To yell or not to yell. An age-old parenting (and teaching) dilemma.
Generations ago, there was no question. If a child was “misbehaving,” the adults yelled. If a child did not understand something, the adults yelled. If a child’s presence was being “requested," the adults yelled.
There was little concern given to “feelings” or “explaining.” A yell of “Knock it off!” to a group of noisy children could easily and commonly be followed by “Because I said so!”
Along the way, parents, and teachers, and other adult caretakers began to think more about what causes children’s behaviors, and subsequently about their own behaviors and how the two correlate. “Yelling" and adult ”commands” in general, fell out of fashion. Parents started “thanking" children for “contributing to the households” instead of just yelling, “take out the damn trash!”
I remember many years ago, a professor of mine was talking to my college level Education 101 seminar about classroom management. He made his point by telling a story about a teacher observation he had recently conducted: “The most ridiculous thing I have ever seen is a classroom full of noisy children, and their teacher yelling ‘BE QUIET!’”
It is ridiculous.
My professor explained that we want to “mirror” the desired behavior to our children. If we want quiet, we should be quiet. If we want calm, we should be calm. It seemed so obvious. Easy advice to giggle at during seminar when I had never taught a class or spent more than four hours with a child. It’s easy for me to type it as well. Right now, my children are all occupied with other things, and in the care and supervision of other adults.
It is less easy to live it when I come home from work to the breakfast mess, clean it up, and then start making the dinner mess. My sons think that the kitchen floor is the best spot for backpacks, stinky sneakers, and baseball hats. My daughter thinks that all of the measuring cups (and her crayons, and her milk, and her entire collection of hair elastics) also belong on the kitchen floor. So I angrily sigh, clean it all up, get a single canned good from the cellar stairs, and it has all somehow, reappeared… yes, in moments such as these - it is less easy to not yell.
So, of course, I yell every now and again. But, it is not my most preferred manner of discipline or communication, and I try to avoid it whenever possible. Not that I do, but I do TRY….
Ben once described a miserable day at school. His teacher was out, and he had a sub who allegedly did nothing but “yell all day.” I explained to him that people yell when they feel out of control. That is the biological reason why this happens.
I explained that the teacher probably was feeling like she couldn’t control the group, or was nervous, or had never been in this school before. Any one of those things could make a person feel out of control.
He seemed more empathetic, and obviously reminded me that I was “out of control” the next time I yelled at him about his third missing stainless steel water bottle (I retorted with my inability to “control” the water bottle supply was what made me yell).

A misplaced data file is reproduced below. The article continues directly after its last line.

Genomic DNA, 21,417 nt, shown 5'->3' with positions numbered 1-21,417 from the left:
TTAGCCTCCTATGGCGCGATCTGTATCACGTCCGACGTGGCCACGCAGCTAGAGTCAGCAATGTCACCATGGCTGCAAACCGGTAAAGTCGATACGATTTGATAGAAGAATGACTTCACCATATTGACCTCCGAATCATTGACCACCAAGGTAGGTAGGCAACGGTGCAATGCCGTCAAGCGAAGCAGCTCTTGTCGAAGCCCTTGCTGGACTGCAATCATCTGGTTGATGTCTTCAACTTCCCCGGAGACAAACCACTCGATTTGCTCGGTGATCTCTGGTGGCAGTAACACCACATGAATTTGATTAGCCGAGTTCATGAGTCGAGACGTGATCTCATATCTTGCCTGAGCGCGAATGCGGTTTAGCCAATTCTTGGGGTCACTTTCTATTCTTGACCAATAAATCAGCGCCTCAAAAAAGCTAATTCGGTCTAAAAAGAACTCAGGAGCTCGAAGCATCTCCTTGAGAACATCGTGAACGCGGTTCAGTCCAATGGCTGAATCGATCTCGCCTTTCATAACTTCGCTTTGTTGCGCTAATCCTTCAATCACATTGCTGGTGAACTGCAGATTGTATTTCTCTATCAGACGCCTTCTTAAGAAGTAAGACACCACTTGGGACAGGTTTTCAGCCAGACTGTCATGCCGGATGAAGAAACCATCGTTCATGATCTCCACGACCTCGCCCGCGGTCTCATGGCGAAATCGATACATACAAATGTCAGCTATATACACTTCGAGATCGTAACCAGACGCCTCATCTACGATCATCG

But - yelling serves a purpose.
Yelling is a signal that our bodies feel a loss of control. It is one of the releases associated with the “flight or fight" instinct that comes with a stressful situation. As we have evolved, our body isn’t as discriminating as it should be with this signal. We yell at red lights, we yell at the TV during Pats and (shudder) Red Sox games, and we yell at small children.
As we have evolved into a relatively safe world, our stressors tend to be more emotional than physical. We have little risk of being eaten by a saber-tooth tiger, but finding a dirty pair of socks in the couch could send us into a state of heightened irritation, also known as stress.
Imagine if you are tired, and balancing the many, many responsibilities of parenting and working, and you just vacuumed, and you told your son to clean up his socks six times, and you finally get to sit down for a half an hour and watch one half of your show on the DVR because everybody else is finally out of the living room, and you reach between the cushions for the remote, and you find the dirty socks - you may just want to scream. You are releasing anger, you are displaying aggression. You are sending the message to the socks, to the situation, to your suddenly un-locatable son that you are very angry about the socks. You are not in danger (your son may be), but there is no question that you feel some physical reaction. Your heart might race, your face might flush, and you may actually “feel” the urge to yell. Try to remember that your son’s stinky socks are not a saber-tooth tiger, and maybe deal with the situation by moving them onto his pillow.
But sometimes, you have to yell.
I am a fan of the “shock and awe” form of yelling. Sometimes a loud and firm voice is needed to stop a child who is “out of control.”